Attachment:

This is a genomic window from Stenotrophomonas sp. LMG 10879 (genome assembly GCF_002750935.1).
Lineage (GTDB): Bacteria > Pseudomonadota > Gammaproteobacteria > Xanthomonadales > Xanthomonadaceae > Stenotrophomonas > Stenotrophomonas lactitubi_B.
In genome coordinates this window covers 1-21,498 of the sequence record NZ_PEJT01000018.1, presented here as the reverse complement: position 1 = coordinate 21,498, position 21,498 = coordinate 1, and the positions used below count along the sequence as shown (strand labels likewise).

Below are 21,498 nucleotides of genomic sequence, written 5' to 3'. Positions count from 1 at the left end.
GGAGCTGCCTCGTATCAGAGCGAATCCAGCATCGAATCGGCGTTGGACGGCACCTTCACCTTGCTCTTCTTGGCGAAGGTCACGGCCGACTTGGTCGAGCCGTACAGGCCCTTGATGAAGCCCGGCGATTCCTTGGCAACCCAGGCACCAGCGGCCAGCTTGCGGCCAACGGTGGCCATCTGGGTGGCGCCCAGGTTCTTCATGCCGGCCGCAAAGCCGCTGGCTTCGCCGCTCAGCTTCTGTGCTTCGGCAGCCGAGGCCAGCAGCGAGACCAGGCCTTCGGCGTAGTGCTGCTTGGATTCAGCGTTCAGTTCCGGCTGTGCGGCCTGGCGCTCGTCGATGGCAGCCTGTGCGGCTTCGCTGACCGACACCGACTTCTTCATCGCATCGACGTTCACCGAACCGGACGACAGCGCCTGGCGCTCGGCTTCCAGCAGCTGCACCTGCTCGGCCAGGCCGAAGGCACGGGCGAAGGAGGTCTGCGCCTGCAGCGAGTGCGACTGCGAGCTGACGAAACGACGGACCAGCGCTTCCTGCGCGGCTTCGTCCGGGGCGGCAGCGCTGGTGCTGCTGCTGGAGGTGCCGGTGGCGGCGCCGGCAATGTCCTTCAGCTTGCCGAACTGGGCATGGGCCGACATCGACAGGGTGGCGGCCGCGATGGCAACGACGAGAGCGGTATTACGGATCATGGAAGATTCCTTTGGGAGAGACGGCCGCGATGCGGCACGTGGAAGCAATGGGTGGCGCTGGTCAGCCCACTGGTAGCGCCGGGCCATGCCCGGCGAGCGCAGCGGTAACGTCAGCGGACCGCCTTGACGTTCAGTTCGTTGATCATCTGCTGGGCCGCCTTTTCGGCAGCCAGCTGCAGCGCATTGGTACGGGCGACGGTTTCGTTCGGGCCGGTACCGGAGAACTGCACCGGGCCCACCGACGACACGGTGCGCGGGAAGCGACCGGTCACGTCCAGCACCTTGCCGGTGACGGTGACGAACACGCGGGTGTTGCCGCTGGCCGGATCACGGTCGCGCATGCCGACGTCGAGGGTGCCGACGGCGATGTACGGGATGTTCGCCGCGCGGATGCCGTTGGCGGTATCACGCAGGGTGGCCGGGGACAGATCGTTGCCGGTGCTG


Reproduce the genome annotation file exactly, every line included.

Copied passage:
This is a genomic window from Stenotrophomonas sp. LMG 10879 (genome assembly GCF_002750935.1).
Lineage (GTDB): Bacteria > Pseudomonadota > Gammaproteobacteria > Xanthomonadales > Xanthomonadaceae > Stenotrophomonas > Stenotrophomonas lactitubi_B.
In genome coordinates this window covers 1-21,498 of the sequence record NZ_PEJT01000018.1, presented here as the reverse complement: position 1 = coordinate 21,498, position 21,498 = coordinate 1, and the positions used below count along the sequence as shown (strand labels likewise).

Below are 21,498 nucleotides of genomic sequence, written 5' to 3'. Positions count from 1 at the left end.
GGAGCTGCCTCGTATCAGAGCGAATCCAGCATCGAATCGGCGTTGGACGGCACCTTCACCTTGCTCTTCTTGGCGAAGGTCACGGCCGACTTGGTCGAGCCGTACAGGCCCTTGATGAAGCCCGGCGATTCCTTGGCAACCCAGGCACCAGCGGCCAGCTTGCGGCCAACGGTGGCCATCTGGGTGGCGCCCAGGTTCTTCATGCCGGCCGCAAAGCCGCTGGCTTCGCCGCTCAGCTTCTGTGCTTCGGCAGCCGAGGCCAGCAGCGAGACCAGGCCTTCGGCGTAGTGCTGCTTGGATTCAGCGTTCAGTTCCGGCTGTGCGGCCTGGCGCTCGTCGATGGCAGCCTGTGCGGCTTCGCTGACCGACACCGACTTCTTCATCGCATCGACGTTCACCGAACCGGACGACAGCGCCTGGCGCTCGGCTTCCAGCAGCTGCACCTGCTCGGCCAGGCCGAAGGCACGGGCGAAGGAGGTCTGCGCCTGCAGCGAGTGCGACTGCGAGCTGACGAAACGACGGACCAGCGCTTCCTGCGCGGCTTCGTCCGGGGCGGCAGCGCTGGTGCTGCTGCTGGAGGTGCCGGTGGCGGCGCCGGCAATGTCCTTCAGCTTGCCGAACTGGGCATGGGCCGACATCGACAGGGTGGCGGCCGCGATGGCAACGACGAGAGCGGTATTACGGATCATGGAAGATTCCTTTGGGAGAGACGGCCGCGATGCGGCACGTGGAAGCAATGGGTGGCGCTGGTCAGCCCACTGGTAGCGCCGGGCCATGCCCGGCGAGCGCAGCGGTAACGTCAGCGGACCGCCTTGACGTTCAGTTCGTTGATCATCTGCTGGGCCGCCTTTTCGGCAGCCAGCTGCAGCGCATTGGTACGGGCGACGGTTTCGTTCGGGCCGGTACCGGAGAACTGCACCGGGCCCACCGACGACACGGTGCGCGGGAAGCGACCGGTCACGTCCAGCACCTTGCCGGTGACGGTGACGAACACGCGGGTGTTGCCGCTGGCCGGATCACGGTCGCGCATGCCGACGTCGAGGGTGCCGACGGCGATGTACGGGATGTTCGCCGCGCGGATGCCGTTGGCGGTATCACGCAGGGTGGCCGGGGACAGATCGTTGCCGGTGCTG